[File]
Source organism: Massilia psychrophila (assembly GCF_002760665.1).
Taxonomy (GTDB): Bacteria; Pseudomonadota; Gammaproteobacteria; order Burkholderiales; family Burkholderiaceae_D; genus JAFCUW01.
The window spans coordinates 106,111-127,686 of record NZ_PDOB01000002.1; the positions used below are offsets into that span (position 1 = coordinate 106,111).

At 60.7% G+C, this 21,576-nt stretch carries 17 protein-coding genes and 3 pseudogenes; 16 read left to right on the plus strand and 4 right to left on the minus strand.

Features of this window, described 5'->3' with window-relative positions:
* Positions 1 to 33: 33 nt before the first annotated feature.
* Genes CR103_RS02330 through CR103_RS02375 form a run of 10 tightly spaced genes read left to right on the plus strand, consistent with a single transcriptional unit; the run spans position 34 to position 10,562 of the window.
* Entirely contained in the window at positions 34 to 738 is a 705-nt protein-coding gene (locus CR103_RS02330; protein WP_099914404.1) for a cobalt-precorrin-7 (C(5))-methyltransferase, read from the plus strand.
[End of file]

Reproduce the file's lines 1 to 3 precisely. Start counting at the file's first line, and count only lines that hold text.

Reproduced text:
Source organism: Massilia psychrophila (assembly GCF_002760665.1).
Taxonomy (GTDB): Bacteria; Pseudomonadota; Gammaproteobacteria; order Burkholderiales; family Burkholderiaceae_D; genus JAFCUW01.
The window spans coordinates 106,111-127,686 of record NZ_PDOB01000002.1; the positions used below are offsets into that span (position 1 = coordinate 106,111).